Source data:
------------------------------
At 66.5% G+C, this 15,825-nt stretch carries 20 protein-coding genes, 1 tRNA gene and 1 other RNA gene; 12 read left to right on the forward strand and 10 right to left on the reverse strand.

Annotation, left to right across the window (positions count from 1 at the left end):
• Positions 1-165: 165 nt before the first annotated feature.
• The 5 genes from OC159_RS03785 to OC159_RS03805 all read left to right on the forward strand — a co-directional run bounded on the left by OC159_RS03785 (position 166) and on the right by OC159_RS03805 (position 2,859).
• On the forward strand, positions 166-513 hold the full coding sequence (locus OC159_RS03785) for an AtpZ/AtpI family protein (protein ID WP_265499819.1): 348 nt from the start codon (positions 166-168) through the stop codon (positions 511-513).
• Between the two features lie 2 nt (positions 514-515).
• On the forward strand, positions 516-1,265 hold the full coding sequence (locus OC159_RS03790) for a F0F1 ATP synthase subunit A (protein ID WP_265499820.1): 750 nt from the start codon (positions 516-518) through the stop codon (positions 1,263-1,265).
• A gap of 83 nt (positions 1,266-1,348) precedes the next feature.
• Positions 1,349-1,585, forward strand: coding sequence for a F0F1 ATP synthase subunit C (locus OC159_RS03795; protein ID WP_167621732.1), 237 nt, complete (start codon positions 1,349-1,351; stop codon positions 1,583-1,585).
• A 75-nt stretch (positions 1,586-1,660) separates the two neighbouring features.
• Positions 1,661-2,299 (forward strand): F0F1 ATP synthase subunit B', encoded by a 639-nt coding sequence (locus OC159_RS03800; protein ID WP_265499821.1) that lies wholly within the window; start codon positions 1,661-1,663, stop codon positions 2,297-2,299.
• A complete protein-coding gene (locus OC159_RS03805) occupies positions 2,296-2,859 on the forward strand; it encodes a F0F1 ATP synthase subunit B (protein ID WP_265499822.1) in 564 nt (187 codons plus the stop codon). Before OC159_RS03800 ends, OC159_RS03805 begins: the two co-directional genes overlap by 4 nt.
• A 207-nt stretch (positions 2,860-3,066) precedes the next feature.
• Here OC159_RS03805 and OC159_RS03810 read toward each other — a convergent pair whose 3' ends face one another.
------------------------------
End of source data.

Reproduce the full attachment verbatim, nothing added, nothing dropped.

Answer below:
At 66.5% G+C, this 15,825-nt stretch carries 20 protein-coding genes, 1 tRNA gene and 1 other RNA gene; 12 read left to right on the forward strand and 10 right to left on the reverse strand.

Annotation, left to right across the window (positions count from 1 at the left end):
• Positions 1-165: 165 nt before the first annotated feature.
• The 5 genes from OC159_RS03785 to OC159_RS03805 all read left to right on the forward strand — a co-directional run bounded on the left by OC159_RS03785 (position 166) and on the right by OC159_RS03805 (position 2,859).
• On the forward strand, positions 166-513 hold the full coding sequence (locus OC159_RS03785) for an AtpZ/AtpI family protein (protein ID WP_265499819.1): 348 nt from the start codon (positions 166-168) through the stop codon (positions 511-513).
• Between the two features lie 2 nt (positions 514-515).
• On the forward strand, positions 516-1,265 hold the full coding sequence (locus OC159_RS03790) for a F0F1 ATP synthase subunit A (protein ID WP_265499820.1): 750 nt from the start codon (positions 516-518) through the stop codon (positions 1,263-1,265).
• A gap of 83 nt (positions 1,266-1,348) precedes the next feature.
• Positions 1,349-1,585, forward strand: coding sequence for a F0F1 ATP synthase subunit C (locus OC159_RS03795; protein ID WP_167621732.1), 237 nt, complete (start codon positions 1,349-1,351; stop codon positions 1,583-1,585).
• A 75-nt stretch (positions 1,586-1,660) separates the two neighbouring features.
• Positions 1,661-2,299 (forward strand): F0F1 ATP synthase subunit B', encoded by a 639-nt coding sequence (locus OC159_RS03800; protein ID WP_265499821.1) that lies wholly within the window; start codon positions 1,661-1,663, stop codon positions 2,297-2,299.
• A complete protein-coding gene (locus OC159_RS03805) occupies positions 2,296-2,859 on the forward strand; it encodes a F0F1 ATP synthase subunit B (protein ID WP_265499822.1) in 564 nt (187 codons plus the stop codon). Before OC159_RS03800 ends, OC159_RS03805 begins: the two co-directional genes overlap by 4 nt.
• A 207-nt stretch (positions 2,860-3,066) precedes the next feature.
• Here OC159_RS03805 and OC159_RS03810 read toward each other — a convergent pair whose 3' ends face one another.